Presidential candidate Newt Gingrich’s outstanding debate performance on Monday and key endorsements could set the stage for a strong showing by Gingrich in Saturday’s South Carolina primary, which would position him for a possible win in the Florida primary on Jan. 31 and a chance at the Republican nomination for President this summer.
That’s what the two former Republican U.S. Representatives who are chairing Gingrich’s campaign in those two key states told HUMAN EVENTS yesterday. Following what even Gingrich’s enemies say was a virtuoso performance in the debate at Myrtle Beach (S.C.) Monday evening, former Reps. John Napier (S.C.) and Bill McCollum (Fla.) spelled out how a long-term Gingrich “game plan” could emerge from the primaries in their respective states.
“If Newt runs strong in South Carolina, that will mean he overcame a tremendous barrage of negative politics and it did not cement,” said Napier, who spoke to us as the Gingrich campaign began running fresh ads featuring clips of his best lines in the Monday night debate. A just-completed Rasmussen Poll showed that among likely GOP primary voters in the Palmetto State, Mitt Romney had 35 percent, Gingrich 21 percent, and Ron Paul and Rick Santorum were tied with 16 percent each.
Another sign that Gingrich may be showing sudden momentum in South Carolina is his endorsement Monday from Lieutenant Governor Ken Ard — a break from his fellow GOPer, Gov. Nikki Haley, who came out early for Romney. In addition, one of the state’s most influential and respected evangelical leaders, Dr. Bill Monroe of the Florence Baptist Temple, was set to endorse Gingrich.
Napier would not say precisely what he meant by his man running “strong” Saturday, but Florida’s McCollum said that if Gingrich “came in second, that would be great” and would put him in a position to do very well and possibly win in the Sunshine State January 3rd. In his words, “if Newt wins Saturday — and that’s not beyond the pale — great. If he’s second, that’s great, too. And if he is in a tight fight with Santorum for third, that’s not bad either.”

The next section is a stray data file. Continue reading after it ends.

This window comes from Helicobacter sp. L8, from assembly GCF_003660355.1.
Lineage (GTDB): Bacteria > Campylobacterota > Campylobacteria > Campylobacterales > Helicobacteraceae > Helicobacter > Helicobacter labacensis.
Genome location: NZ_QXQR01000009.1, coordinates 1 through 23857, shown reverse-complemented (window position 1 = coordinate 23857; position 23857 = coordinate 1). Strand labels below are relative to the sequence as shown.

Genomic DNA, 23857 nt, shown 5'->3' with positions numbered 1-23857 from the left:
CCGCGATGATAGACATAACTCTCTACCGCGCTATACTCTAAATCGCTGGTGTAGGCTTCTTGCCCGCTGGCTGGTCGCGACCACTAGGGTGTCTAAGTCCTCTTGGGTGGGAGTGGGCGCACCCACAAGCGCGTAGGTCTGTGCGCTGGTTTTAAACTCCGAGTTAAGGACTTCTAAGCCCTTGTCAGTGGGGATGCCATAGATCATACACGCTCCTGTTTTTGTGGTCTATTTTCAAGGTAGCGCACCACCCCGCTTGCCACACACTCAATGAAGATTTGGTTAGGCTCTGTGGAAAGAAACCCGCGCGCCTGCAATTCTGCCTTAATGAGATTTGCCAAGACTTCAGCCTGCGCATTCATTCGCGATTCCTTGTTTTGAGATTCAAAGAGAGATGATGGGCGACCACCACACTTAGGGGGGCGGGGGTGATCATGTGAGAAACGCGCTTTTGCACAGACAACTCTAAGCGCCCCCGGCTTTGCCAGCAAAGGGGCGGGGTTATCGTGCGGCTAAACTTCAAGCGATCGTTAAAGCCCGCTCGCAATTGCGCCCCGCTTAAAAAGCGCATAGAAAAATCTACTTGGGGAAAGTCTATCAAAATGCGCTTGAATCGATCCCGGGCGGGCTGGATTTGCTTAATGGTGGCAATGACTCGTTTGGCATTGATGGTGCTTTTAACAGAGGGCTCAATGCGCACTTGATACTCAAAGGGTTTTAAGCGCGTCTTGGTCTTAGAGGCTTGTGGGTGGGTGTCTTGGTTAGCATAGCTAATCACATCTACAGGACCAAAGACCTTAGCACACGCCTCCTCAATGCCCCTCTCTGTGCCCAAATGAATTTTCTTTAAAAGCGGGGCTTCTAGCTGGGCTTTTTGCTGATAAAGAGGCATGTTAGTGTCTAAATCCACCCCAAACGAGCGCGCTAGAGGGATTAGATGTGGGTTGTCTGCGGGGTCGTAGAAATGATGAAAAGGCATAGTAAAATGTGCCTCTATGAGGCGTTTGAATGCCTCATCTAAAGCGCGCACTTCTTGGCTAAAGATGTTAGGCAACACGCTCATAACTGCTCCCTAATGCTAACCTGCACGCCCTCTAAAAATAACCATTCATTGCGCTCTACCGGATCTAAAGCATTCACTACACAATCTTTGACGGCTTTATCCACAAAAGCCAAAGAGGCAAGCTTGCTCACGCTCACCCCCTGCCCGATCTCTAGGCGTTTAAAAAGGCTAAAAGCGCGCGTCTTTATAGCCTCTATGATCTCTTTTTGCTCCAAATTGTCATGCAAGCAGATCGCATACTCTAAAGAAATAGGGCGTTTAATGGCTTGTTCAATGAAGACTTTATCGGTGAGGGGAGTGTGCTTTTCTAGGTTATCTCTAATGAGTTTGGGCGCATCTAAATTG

McCollum did say that his vision of a Gingrich triumph in Florida “will not work if he falls way down in South Carolina.”
As large as Florida is and as expensive as its media markets are, McCollum noted that the Georgian has an experienced and enthusiastic team of supporters who are well-equipped to take advantage of a strong showing by their candidate in South Carolina. Jose Mallea, campaign manager for Sen. Marco Rubio (R-Fla.) in 2010, is the full-time campaign manager for Gingrich in Florida and, with the backing of former State Party Vice Chairman Debby Cox-Roush, “Newt has chairmen in all 67 counties here and eight campaign headquarters throughout the state. In fact, in Jacksonville, I’m going to open the ninth headquarters tomorrow.”
Like Napier, McCollum addressed the question of whether Gingrich can appeal to evangelical conservatives and “values voters.” In his words, “we have an excellent faith-based coalition co-chaired by former State Rep. Kurt Kelly and State Sen. John Grant, both respected leaders in that community. Another respected leader in that community, Matt Staver of Liberty Council, is on board with Newt in a big way.”
Napier and McCollum addressed the issue of whether “Team Gingrich” can organize nationwide. Where Napier noted that in South Carolina Gingrich support has mushroomed almost overnight from his debate showing, McCollum told us how much of the Gingrich organization in Florida “has come together only since December. And our volunteers hold ‘viewing parties’ to watch the debates and after each party, there are more volunteers.”
Both Napier and McCollum came to the U.S. House when Ronald Reagan was elected President in 1980 and both quickly became close friends and political allies of Gingrich (who was elected in ’78). Napier went on to be a judge of the U.S. Court of Claims, and McCollum was twice elected attorney general of his state and ran for governor and U.S. Senator. Now both are the former speaker’s critical allies, as the primaries in South Carolina and Florida may well determine whether Gingrich has a “game plan” that goes into “Super Tuesday” and beyond.